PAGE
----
OSHA News Release - Table of Contents|
US Labor Department's OSHA cites Pittsburgh chocolate company for 16
workplace safety violations, proposes more than $84,000 in fines
Worker injured because proper energy control procedures were not in place
PITTSBURGH – The U.S. Department of Labor's Occupational Safety and Health Administration has cited Tsudis Chocolate Co. for two repeat and 14 serious safety violations at its Pittsburgh candy manufacturing facility. OSHA opened an inspection after a worker sustained head injuries while setting up operations on a machine that started up inadvertently.
"A machine was not locked out to prevent the accidental start up that caused this worker's injuries," said Robert Szymanski, director of OSHA's Pittsburgh Area Office. "By not complying with OSHA's standards, this company continues to leave its workers vulnerable to hazards that could cause serious injury and possible death."
The repeat violations involve failing to provide workers with adequate training in safe energy control and electrical work practices. A repeat violation exists when an employer previously has been cited for the same or a similar violation of a standard, regulation, rule or order at any other facility in federal enforcement states within the last five years. Similar violations were cited in October 2010.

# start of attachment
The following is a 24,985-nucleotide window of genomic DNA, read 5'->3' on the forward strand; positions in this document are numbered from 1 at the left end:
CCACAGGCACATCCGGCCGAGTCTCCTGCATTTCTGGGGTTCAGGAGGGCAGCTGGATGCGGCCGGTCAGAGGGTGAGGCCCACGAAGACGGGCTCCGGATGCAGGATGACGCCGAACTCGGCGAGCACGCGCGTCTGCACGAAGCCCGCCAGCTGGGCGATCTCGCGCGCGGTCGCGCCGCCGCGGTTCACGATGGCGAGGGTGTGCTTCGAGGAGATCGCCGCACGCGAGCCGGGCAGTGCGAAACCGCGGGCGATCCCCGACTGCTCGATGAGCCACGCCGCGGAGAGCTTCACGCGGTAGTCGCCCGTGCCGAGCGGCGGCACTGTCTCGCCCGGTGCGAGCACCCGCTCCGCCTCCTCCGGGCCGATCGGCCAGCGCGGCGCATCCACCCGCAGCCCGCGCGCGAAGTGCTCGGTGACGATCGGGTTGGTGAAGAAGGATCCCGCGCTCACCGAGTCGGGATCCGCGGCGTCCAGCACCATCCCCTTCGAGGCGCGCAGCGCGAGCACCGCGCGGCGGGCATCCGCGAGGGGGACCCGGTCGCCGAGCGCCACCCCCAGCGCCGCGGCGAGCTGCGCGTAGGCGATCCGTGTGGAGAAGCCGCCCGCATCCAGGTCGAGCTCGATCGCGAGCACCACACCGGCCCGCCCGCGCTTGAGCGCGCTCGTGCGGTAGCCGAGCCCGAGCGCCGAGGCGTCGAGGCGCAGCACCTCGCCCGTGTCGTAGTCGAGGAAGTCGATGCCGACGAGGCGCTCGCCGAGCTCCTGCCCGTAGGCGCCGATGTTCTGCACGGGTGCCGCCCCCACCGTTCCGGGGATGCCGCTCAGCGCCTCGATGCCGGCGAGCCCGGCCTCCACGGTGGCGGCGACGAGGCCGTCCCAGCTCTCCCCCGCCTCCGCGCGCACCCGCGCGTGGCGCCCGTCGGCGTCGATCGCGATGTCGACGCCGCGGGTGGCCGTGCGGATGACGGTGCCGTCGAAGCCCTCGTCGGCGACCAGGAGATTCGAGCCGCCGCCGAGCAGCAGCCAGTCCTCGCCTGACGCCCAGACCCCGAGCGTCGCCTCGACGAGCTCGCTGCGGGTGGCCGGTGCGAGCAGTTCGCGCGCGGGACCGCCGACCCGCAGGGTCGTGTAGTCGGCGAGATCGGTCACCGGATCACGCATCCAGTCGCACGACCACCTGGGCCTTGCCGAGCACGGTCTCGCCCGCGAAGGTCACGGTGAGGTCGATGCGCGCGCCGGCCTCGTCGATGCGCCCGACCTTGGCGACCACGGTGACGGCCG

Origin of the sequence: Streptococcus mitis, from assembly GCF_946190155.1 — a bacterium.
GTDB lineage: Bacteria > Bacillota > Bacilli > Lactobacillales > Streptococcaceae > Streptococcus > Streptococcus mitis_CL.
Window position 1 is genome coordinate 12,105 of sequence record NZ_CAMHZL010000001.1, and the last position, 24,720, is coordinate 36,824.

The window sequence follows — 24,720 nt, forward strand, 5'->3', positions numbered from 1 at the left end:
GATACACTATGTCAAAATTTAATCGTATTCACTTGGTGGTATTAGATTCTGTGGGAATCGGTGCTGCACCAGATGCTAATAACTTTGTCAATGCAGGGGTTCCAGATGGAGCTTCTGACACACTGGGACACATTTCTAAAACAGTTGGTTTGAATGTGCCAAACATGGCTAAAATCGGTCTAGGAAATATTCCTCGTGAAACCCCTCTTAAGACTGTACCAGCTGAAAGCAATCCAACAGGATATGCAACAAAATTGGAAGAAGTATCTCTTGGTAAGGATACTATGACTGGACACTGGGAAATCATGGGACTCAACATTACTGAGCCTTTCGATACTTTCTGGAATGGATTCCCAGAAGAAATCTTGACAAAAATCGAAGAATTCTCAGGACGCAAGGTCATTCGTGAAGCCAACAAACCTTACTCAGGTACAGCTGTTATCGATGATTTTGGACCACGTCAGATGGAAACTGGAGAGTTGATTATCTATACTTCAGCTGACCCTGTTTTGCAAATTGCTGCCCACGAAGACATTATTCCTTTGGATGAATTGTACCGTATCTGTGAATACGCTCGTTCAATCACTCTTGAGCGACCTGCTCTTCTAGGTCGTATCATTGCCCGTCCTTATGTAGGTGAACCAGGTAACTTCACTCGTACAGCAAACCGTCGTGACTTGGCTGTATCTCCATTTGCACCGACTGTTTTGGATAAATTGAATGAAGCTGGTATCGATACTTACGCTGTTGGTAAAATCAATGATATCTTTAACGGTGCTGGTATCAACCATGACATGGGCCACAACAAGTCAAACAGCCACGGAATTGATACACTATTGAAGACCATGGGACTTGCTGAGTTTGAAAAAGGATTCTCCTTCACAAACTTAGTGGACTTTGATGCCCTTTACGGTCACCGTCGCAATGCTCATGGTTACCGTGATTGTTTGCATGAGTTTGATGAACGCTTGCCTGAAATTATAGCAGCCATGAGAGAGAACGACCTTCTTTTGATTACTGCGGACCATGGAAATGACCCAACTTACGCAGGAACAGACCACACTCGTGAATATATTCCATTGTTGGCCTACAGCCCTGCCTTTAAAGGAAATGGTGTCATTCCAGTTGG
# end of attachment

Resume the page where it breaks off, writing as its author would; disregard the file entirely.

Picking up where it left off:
The serious violations involve deficient energy control procedures, improper storage of materials, inadequate machine guarding, electrical hazards and failing to provide proper exits/means of egress. A serious violation occurs when there is substantial probability that death or serious physical harm could result from a hazard about which the employer know or should have known.
Tsudis employs approximately 135 workers at the Pittsburgh facility.
Proposed penalties total $84,150. The company has 15 business days from receipt of the citations to comply, request an informal conference with OSHA's area director, or contest the citations and proposed penalties before the independent Occupational Safety and Health Review Commission.
To ask questions, obtain compliance assistance, file a complaint, or report workplace hospitalizations, fatalities or situations posing imminent danger to workers, the public should call OSHA's toll-free hotline at 800-321-OSHA (6742) or the agency's Pittsburgh office at 412-395-4903.
Under the Occupational Safety and Health Act of 1970, employers are responsible for providing safe and healthful workplaces for their employees. OSHA's role is to ensure these conditions for America's working men and women by setting enforcing standards, and providing training, education and assistance. For more information, visit http://www.osha.gov.
U.S. Department of Labor news materials are accessible at http://www.dol.gov. The information above is available in large print, Braille, audio tape or disc from the COAST office upon request by calling 202-693-7828 or TTY 202-693-7755.
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